(Lander, Wyo.) – The Chief Executive Officer of Community Entry Services told members of the Lander Rotary Club that Fremont County’s 8th Annual Festival of Trees will be held this year under the guidance of his organization.
“The event was originally established by the Lander-Riverton Business Leadership Network, but they have ceased operations here and we’ve picked up that event,” Shawn Griffin said. “The Festival is scheduled for December 7th and 8th at the Fremont County Fairground’s Fremont Center.” The theme of the event this year is A Rocky Mountain Christmas.
The Festival of Trees is a two day event, according to CES’s Cindy Keele. Individuals, groups and organizations decorate and donate Christmas trees for the Festival. Friday night, Dec. 7th, is the Family night at which families have an opportunity to view all of the decorated Christmas Trees that will be auctioned off. “There will be a cake walk and kids will have a chance to visit with Santa, plus other activities,” she said. Saturday night is more of a gala themed for adults with a silent and live auction, an open bar and county restaurants will provide food and compete in a Taste of Fremont County for bragging rights.
Griffin said he was happy that CES would continue the Festival of Trees, which he said had become a very popular event.
In a State of the State type presentation, Griffin told the Lander Rotarians that CES is now the largest provider of services to individuals with developmental disabilities in the state. “We serve clients not only in Lander and Riverton, but also Jackson and Casper,” he said. “We serve 260 clients, with about 70-75 of them in Lander, about 115 in Riverton, 30-35 in Jackson and about clients 20 in Casper.” Griffin said CES operates two distinctive programs, one for people with developmental disabilities and the other for people with traumatic brain injuries. “They each have different rehabilitation needs,” he said. Griffin also said the firm’s clients range from individuals who need total care, those who are medically fragile to those who own their own homes and have full-time jobs. “Our goal is to maintain as much independence for our clients as possible, despite the severity of their individual disability.”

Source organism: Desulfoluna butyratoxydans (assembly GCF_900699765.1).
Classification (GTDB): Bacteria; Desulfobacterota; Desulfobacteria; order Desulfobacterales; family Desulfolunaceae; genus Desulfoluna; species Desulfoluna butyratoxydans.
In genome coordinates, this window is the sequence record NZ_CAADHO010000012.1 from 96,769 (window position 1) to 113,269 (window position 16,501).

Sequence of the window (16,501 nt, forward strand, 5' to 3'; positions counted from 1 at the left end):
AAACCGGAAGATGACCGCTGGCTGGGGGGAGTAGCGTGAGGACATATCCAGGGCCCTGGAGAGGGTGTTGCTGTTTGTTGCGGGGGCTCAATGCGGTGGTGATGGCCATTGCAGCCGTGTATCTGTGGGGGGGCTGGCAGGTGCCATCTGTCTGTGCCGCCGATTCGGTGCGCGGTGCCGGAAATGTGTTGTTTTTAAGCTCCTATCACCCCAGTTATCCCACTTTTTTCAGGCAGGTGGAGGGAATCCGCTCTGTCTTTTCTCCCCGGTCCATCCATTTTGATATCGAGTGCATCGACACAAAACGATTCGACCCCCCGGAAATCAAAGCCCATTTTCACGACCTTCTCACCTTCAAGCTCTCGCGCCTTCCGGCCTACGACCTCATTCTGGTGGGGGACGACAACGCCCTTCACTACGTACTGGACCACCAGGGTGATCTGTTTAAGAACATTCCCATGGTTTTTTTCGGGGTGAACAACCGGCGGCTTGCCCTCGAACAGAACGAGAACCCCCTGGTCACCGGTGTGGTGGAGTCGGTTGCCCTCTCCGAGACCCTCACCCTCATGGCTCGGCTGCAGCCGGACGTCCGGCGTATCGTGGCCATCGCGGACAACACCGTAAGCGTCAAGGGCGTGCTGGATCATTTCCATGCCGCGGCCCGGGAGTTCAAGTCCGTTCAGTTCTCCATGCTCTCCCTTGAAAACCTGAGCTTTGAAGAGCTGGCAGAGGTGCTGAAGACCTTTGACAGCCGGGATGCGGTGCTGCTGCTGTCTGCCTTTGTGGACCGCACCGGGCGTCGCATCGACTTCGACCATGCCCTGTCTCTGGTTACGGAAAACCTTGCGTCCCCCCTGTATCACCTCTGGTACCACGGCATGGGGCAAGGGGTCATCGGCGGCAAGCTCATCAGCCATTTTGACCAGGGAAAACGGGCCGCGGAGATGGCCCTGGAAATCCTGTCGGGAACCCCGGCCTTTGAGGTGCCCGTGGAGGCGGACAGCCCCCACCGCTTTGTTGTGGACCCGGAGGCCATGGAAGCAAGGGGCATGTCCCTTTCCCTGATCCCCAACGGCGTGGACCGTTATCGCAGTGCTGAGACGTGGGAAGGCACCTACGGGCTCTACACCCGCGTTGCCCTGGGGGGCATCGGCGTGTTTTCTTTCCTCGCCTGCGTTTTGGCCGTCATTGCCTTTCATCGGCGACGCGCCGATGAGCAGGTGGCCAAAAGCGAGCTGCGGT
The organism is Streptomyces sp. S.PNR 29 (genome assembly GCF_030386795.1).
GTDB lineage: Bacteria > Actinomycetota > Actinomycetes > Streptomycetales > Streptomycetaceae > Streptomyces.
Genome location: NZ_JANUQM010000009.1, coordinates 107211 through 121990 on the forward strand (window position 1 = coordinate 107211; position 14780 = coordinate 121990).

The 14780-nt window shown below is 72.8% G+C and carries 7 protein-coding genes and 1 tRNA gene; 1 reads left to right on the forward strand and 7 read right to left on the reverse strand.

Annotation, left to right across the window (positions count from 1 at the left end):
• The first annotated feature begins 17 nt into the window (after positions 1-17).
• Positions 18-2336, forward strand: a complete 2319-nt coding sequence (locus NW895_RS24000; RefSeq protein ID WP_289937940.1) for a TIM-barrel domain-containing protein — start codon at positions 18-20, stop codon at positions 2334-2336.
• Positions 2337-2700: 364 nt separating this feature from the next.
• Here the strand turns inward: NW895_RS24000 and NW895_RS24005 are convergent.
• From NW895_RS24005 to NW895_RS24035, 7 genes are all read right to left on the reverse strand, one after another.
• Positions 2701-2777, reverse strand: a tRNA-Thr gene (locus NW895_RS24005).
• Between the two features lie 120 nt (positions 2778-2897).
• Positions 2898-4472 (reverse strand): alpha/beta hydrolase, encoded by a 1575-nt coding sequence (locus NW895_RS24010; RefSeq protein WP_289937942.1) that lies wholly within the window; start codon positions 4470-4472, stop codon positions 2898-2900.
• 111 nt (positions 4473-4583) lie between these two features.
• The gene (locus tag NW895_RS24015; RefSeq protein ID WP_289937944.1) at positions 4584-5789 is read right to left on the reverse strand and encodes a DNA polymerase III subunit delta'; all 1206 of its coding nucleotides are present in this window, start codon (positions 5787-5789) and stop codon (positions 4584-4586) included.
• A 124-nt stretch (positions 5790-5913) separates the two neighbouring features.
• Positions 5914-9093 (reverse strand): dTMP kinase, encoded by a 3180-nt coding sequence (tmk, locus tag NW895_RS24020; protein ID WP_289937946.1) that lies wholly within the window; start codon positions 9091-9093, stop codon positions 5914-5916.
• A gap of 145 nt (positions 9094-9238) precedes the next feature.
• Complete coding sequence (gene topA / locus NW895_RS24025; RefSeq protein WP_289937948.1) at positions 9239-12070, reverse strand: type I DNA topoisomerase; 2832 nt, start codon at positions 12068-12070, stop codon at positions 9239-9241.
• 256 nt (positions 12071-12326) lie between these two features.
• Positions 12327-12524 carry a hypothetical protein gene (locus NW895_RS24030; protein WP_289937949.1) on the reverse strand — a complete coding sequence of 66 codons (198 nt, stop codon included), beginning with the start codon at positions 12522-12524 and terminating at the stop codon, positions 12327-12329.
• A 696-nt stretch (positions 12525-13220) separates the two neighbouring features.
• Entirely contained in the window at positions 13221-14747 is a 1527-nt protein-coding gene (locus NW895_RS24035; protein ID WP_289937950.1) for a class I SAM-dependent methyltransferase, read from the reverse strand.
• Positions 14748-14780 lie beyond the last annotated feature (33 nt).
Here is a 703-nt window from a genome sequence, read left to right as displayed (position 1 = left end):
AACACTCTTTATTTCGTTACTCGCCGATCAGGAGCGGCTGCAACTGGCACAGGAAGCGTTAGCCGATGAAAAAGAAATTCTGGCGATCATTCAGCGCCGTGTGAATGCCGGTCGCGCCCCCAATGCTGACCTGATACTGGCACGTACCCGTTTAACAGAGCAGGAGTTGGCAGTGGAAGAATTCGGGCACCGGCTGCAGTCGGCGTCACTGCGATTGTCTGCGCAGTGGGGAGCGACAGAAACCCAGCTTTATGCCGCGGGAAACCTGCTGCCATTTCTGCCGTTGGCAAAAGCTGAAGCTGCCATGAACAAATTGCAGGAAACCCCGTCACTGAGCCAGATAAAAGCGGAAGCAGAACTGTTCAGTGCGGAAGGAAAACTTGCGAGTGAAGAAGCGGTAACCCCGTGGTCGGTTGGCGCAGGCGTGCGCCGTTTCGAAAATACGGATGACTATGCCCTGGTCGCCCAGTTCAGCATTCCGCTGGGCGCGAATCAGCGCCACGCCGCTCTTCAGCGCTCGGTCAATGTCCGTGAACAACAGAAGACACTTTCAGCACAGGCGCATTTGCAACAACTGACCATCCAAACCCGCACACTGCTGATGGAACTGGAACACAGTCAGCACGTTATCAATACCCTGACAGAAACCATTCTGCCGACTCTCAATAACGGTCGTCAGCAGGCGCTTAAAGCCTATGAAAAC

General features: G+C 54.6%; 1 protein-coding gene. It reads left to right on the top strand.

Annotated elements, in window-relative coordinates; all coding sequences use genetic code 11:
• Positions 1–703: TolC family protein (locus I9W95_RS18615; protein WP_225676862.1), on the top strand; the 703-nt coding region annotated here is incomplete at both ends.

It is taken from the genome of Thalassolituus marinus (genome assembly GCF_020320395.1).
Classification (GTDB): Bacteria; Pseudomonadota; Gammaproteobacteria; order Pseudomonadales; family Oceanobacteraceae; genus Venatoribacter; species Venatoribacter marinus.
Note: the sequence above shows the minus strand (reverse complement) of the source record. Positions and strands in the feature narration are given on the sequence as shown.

Of CES’s total of 250 employees, 210 are located in Fremont County. “We’re a private business, but we depend a lot on Medicaid. Our budget is $11-million annually, with 81 percent of our revenue coming from Medicaid and 19 percent coming from grants or contract for services,” he said. “Very few of our clients are self pay. We want to lessen the amount of government support we received, especially in this era of declining funding.”
He said there is a very long waiting list for people needing the kinds of services provided by CES.
“There are over 500 families on the waiting list, and some of them have been waiting for up to six years or more,” he said. ” With budgets becoming tighter, we need to find ways to support those families. As such, Griffin said CES will be doing more private fundraising than in the past in an effort to lessen the company’s reliance on Medicaid reimbursements. “We also wand to create more local awareness of our services.”
The next major fundraiser for CES is a program called “Bags for Bounty,” a bag and purse auction which is geared to support the Art program for CES clients. “We’ve done this in the past in Riverton, and we want to expand it to Lander, so we’re having the event on Friday, Nov. 2 at the Noble Hotel,” Keele said. “We’ll have hors d’oeuvres from Chef Duane Tiger and themed bags for every gender and age, it’s not just purses,” she said. “We have one package, Arm Chair Quarterback, that includes a recliner from Kusels, tickets to a Wyoming Cowboy event, Cowboy Joe items and a sports bag.” Other bag packages include such premiums as “Flavors of the West” with spices from High Mountain Jerkey and a suitcase for youngsters suitable for overnighters at friends’ with items such as a movie, snacks, a toothbrush and such.”
One of the most visible services CES offers is the countywide recycling at the Lander and Riverton bale stations. “We’ve been recycling locally to help save space in our landfills and to create jobs, real meaningful jobs for people with disabilities,” he said. “This has grown into a big deal, and we just opened a new Recycling center in Riverton.”
For information on the Festival of Trees or the Bags for Bounty events, contact Cindy Keele at 307-856-5576 or email her at firstname.lastname@example.org.